“Throat cancer and its treatment have devastating impacts on the quality of life and daily functioning of the patients.

Dr Tan said HPV vaccination of both sexes would reduce the prevalence of HPV carriage. Australia, the United Kingdom, the United States and Canada already offer the vaccine free to boys as part of their immunisation programmes.

“Throat carcinoma is the second most common cancer associated with HPV. It has been estimated that by 2020 the incidence of HPV-induced throat cancer will be greater than the incidence of cervical cancer and that, in the United States, half of all head and neck cancers will be HPV-related by 2030.
“Immunisation covering high-risk HPV subtypes 6, 11, 16, and 18 was introduced in Australia for girls in 2007 and extended to boys in 2013. In New Zealand, the vaccination of girls commenced in 2008. However, it has not yet been extended to boys.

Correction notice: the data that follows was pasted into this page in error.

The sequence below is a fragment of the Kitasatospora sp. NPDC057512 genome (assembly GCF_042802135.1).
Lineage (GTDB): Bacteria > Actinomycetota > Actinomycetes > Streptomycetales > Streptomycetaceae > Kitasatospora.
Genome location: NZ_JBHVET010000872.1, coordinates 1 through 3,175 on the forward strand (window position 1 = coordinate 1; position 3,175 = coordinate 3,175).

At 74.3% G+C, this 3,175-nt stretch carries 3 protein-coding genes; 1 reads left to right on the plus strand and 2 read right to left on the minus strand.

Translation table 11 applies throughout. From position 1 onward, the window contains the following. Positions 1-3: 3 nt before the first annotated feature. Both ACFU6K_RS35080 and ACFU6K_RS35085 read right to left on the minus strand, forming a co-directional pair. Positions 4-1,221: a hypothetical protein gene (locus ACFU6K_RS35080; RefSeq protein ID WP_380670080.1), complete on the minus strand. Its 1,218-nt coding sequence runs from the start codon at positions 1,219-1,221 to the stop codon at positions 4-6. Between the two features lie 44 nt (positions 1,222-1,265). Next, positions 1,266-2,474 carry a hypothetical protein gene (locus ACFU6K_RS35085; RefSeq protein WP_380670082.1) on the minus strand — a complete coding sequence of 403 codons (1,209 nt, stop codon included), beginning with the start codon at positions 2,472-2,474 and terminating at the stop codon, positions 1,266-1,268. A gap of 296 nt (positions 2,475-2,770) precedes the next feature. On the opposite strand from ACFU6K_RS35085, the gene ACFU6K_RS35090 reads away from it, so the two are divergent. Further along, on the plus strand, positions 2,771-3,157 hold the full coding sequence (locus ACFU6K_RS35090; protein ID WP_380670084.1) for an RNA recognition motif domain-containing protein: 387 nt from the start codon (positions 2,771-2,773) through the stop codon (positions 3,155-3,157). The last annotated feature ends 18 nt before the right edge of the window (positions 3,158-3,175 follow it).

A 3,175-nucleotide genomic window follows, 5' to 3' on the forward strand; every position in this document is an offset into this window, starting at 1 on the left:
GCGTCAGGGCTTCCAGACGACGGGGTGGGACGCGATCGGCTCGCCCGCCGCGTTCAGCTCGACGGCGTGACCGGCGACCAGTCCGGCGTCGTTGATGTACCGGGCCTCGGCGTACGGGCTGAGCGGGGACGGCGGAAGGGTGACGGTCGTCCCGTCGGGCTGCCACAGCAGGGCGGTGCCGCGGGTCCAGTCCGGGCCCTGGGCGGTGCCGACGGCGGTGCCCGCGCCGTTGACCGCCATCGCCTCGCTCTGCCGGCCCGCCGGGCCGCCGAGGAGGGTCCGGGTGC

“We support and commend PHARMAC’s proposal to extend HPV vaccination to boys in New Zealand. It is a cost-effective way to prevent HPV-related throat cancer and other HPV-induced cancers in both men and women,” Dr Tan said.

To read the full article online, please click here.

Save

Save

Save

Save

TEDx Talk: Dr Swee Tan’s Presentation on the GMRI’s New Way of Looking at Cancer

Dr Tan honoured with prestigious Kea Award

 

Kea_WCNZ_Awards_0004

We are delighted that Dr Swee Tan, the GMRI’s Founder and Executive Director, is the recipient of a prestigious Kea 2015 World Class New Zealand Award.

Read More

Dr Tan acts as ambassador for the Value of Medicines Award

From left, Hon Heather Roy, Chair of Medicines New Zealand, Dr Swee Tan and Hon Peter Dunne

From left, Hon Heather Roy, Chair of Medicines New Zealand, Dr Swee Tan and Hon Peter Dunne

Medicines New Zealand provides an annual award to showcase innovative research projects that can improve the health of New Zealanders through the use of medicines and vaccines.

Read More